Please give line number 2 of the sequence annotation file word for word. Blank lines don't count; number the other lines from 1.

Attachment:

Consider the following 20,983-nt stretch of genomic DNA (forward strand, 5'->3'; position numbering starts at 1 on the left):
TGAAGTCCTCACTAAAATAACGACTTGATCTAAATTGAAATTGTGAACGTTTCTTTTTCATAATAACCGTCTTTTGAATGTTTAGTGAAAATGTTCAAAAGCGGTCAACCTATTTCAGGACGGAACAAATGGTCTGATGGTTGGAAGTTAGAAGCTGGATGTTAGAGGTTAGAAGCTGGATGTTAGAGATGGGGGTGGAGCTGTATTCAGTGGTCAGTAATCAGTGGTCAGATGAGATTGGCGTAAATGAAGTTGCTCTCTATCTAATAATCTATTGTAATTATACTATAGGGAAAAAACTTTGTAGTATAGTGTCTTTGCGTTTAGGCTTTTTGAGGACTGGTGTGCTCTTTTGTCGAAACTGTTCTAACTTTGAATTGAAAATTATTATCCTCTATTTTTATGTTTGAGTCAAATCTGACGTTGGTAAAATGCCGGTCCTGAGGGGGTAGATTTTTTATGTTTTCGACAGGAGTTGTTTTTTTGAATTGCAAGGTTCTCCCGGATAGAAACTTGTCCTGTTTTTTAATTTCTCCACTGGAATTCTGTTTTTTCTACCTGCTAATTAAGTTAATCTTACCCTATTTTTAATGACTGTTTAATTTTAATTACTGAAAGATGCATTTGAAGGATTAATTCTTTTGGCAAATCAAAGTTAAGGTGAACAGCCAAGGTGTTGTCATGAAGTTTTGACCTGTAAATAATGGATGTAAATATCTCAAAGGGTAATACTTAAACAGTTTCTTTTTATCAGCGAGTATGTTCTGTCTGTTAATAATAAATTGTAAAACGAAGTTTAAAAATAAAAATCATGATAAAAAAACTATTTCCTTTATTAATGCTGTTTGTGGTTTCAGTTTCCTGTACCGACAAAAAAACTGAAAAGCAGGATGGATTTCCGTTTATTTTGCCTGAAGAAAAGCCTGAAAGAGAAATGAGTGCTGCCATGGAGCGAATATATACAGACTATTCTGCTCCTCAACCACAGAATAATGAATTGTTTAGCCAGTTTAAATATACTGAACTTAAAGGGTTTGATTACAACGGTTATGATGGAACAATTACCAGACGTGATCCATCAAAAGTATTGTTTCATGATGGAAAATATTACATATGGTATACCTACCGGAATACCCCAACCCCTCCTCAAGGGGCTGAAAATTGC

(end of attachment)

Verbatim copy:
TGAAGTCCTCACTAAAATAACGACTTGATCTAAATTGAAATTGTGAACGTTTCTTTTTCATAATAACCGTCTTTTGAATGTTTAGTGAAAATGTTCAAAAGCGGTCAACCTATTTCAGGACGGAACAAATGGTCTGATGGTTGGAAGTTAGAAGCTGGATGTTAGAGGTTAGAAGCTGGATGTTAGAGATGGGGGTGGAGCTGTATTCAGTGGTCAGTAATCAGTGGTCAGATGAGATTGGCGTAAATGAAGTTGCTCTCTATCTAATAATCTATTGTAATTATACTATAGGGAAAAAACTTTGTAGTATAGTGTCTTTGCGTTTAGGCTTTTTGAGGACTGGTGTGCTCTTTTGTCGAAACTGTTCTAACTTTGAATTGAAAATTATTATCCTCTATTTTTATGTTTGAGTCAAATCTGACGTTGGTAAAATGCCGGTCCTGAGGGGGTAGATTTTTTATGTTTTCGACAGGAGTTGTTTTTTTGAATTGCAAGGTTCTCCCGGATAGAAACTTGTCCTGTTTTTTAATTTCTCCACTGGAATTCTGTTTTTTCTACCTGCTAATTAAGTTAATCTTACCCTATTTTTAATGACTGTTTAATTTTAATTACTGAAAGATGCATTTGAAGGATTAATTCTTTTGGCAAATCAAAGTTAAGGTGAACAGCCAAGGTGTTGTCATGAAGTTTTGACCTGTAAATAATGGATGTAAATATCTCAAAGGGTAATACTTAAACAGTTTCTTTTTATCAGCGAGTATGTTCTGTCTGTTAATAATAAATTGTAAAACGAAGTTTAAAAATAAAAATCATGATAAAAAAACTATTTCCTTTATTAATGCTGTTTGTGGTTTCAGTTTCCTGTACCGACAAAAAAACTGAAAAGCAGGATGGATTTCCGTTTATTTTGCCTGAAGAAAAGCCTGAAAGAGAAATGAGTGCTGCCATGGAGCGAATATATACAGACTATTCTGCTCCTCAACCACAGAATAATGAATTGTTTAGCCAGTTTAAATATACTGAACTTAAAGGGTTTGATTACAACGGTTATGATGGAACAATTACCAGACGTGATCCATCAAAAGTATTGTTTCATGATGGAAAATATTACATATGGTATACCTACCGGAATACCCCAACCCCTCCTCAAGGGGCTGAAAATTGC